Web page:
Fox News – Eight states are among those impacted by an outbreak of norovirus linked to raw oysters from Texas, according to the Centers for Disease Control and Prevention (CDC).
Along with the Lone Star state, others include Alabama, Florida, Georgia, Louisiana, Mississippi, North Carolina and Tennessee.
The CDC has clarified that it does not want restaurants and food retailers to serve raw oysters that came from harvest area TX 1, Galveston Bay, Texas, between November 17 and December 7.
The CDC said 211 illnesses have been reported as of December 15.
The Food and Drug Administration (FDA) confirmed that the raw oysters harvested in Galveston are potentially contaminated with norovirus.
Even though norovirus is sometimes referred to as a stomach bug or stomach flu, it is very contagious and can cause diarrhea and vomiting.
What Is Norovirus?
WebMD – Norovirus is thought to be the most common cause of acute gastroenteritis (diarrhea and vomiting illness) around the world. It spreads easily through food and drink and can have a big impact on people’s health.
Norovirus was originally called the Norwalk virus, after the town of Norwalk, OH, where the first confirmed outbreak happened in 1972.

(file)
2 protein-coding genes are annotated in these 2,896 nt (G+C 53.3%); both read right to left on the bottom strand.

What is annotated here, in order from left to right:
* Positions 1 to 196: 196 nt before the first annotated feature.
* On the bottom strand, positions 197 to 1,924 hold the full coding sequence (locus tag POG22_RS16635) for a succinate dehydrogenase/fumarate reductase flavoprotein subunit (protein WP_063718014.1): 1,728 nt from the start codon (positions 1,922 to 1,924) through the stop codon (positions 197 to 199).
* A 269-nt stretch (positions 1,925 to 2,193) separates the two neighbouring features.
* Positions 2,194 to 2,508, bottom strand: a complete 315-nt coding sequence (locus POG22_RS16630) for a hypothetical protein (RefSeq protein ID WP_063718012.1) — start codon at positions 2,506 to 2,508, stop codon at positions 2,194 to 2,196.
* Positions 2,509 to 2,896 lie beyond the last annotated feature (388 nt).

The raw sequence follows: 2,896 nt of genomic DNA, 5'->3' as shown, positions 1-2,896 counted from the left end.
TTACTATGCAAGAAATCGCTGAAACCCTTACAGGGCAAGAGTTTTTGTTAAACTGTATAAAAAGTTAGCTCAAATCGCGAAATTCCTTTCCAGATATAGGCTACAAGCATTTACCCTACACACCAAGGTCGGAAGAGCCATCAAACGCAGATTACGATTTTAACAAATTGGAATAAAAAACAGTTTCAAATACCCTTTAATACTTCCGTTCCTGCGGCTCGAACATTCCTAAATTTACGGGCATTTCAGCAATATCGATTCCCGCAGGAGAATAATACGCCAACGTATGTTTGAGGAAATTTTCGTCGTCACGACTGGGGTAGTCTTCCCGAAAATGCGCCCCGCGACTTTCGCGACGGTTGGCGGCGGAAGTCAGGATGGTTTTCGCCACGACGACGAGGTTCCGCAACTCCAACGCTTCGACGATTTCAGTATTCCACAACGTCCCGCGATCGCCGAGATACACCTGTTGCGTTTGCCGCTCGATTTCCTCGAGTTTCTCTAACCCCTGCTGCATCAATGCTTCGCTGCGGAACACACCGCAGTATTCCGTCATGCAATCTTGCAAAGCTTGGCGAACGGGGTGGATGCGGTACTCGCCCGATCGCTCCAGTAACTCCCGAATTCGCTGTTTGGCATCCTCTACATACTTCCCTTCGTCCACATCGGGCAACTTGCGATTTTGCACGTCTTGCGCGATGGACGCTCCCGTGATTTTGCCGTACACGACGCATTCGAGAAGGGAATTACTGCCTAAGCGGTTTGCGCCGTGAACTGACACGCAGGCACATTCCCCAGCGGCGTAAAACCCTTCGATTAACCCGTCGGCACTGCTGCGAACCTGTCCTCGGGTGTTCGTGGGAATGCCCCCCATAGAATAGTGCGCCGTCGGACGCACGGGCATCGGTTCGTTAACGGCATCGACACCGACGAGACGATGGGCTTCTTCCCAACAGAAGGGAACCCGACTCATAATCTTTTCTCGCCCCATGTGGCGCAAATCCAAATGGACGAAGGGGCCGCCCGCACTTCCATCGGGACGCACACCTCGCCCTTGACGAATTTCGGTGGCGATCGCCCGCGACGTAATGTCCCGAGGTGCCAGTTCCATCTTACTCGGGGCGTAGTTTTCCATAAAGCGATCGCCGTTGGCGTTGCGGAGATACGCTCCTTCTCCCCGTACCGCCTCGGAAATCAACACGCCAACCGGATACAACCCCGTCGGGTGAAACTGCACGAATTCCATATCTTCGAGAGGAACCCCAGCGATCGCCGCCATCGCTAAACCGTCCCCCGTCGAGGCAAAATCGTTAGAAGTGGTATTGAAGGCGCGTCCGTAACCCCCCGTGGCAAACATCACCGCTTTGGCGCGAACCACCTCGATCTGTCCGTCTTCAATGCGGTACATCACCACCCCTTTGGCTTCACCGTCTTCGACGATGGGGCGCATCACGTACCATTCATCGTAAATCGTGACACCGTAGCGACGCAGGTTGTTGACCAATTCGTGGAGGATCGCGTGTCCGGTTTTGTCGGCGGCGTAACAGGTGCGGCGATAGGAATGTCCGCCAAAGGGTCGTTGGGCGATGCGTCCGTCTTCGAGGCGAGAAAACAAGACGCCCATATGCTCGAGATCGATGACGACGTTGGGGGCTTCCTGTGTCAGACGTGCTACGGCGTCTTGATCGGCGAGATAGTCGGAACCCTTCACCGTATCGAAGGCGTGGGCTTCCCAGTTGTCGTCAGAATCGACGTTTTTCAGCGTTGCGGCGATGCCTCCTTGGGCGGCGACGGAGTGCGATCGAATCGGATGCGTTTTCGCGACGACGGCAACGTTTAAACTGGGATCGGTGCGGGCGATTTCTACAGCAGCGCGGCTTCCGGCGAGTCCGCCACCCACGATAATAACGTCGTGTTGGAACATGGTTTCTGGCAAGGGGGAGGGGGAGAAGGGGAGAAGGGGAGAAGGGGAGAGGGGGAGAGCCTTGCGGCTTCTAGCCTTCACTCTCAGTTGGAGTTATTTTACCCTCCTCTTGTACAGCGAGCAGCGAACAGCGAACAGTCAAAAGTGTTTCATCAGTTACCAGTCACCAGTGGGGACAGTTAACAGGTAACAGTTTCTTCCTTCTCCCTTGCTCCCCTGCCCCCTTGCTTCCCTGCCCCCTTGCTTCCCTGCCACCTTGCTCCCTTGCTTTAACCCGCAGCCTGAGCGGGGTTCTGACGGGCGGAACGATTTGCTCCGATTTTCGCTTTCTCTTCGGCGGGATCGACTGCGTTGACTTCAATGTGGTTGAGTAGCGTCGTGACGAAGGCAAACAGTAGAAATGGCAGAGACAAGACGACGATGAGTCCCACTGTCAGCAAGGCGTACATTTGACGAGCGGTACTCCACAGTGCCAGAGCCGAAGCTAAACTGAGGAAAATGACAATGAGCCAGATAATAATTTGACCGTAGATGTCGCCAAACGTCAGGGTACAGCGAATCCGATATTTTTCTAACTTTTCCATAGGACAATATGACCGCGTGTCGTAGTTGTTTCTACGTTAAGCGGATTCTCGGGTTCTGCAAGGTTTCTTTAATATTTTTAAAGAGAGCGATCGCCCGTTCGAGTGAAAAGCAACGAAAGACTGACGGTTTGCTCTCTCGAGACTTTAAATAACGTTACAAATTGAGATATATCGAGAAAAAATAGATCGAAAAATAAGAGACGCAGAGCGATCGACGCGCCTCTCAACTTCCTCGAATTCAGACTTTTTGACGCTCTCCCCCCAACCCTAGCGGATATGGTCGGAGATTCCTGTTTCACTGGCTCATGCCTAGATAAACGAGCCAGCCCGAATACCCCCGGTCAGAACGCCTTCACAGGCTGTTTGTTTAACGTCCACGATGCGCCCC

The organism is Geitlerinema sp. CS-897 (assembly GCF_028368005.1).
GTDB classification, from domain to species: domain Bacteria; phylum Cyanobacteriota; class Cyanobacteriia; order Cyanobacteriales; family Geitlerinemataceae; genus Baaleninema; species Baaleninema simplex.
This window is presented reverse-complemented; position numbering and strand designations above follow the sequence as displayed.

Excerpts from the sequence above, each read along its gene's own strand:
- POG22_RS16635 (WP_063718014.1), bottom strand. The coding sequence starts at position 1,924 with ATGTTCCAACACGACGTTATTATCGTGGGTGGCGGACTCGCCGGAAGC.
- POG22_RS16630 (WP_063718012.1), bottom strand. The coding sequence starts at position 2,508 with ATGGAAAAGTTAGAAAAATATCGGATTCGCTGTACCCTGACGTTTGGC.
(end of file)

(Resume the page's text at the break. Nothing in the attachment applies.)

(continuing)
On average, noroviruses cause 19 million to 21 million cases of acute gastroenteritis in the U.S. per year and send more than 450,000 people to the emergency room, according to the CDC.
They cause more than half of all foodborne disease outbreaks each year. There are many types of noroviruses, and exposure to one type may not protect you from the others.
Although norovirus can strike year-round, it’s more common in the winter. People sometimes call it the “winter vomiting bug.” Noroviruses also are sometimes called food poisoning, because they can be transmitted through contaminated food. They aren’t always the result of food contamination, though.
If you come down with a norovirus infection, you’ll probably go from feeling completely healthy to absolutely miserable within a day or two after being exposed. Typical symptoms include nausea, vomiting (more often in children), watery diarrhea (more often in adults), and stomach cramps. SOURCE/READ MORE.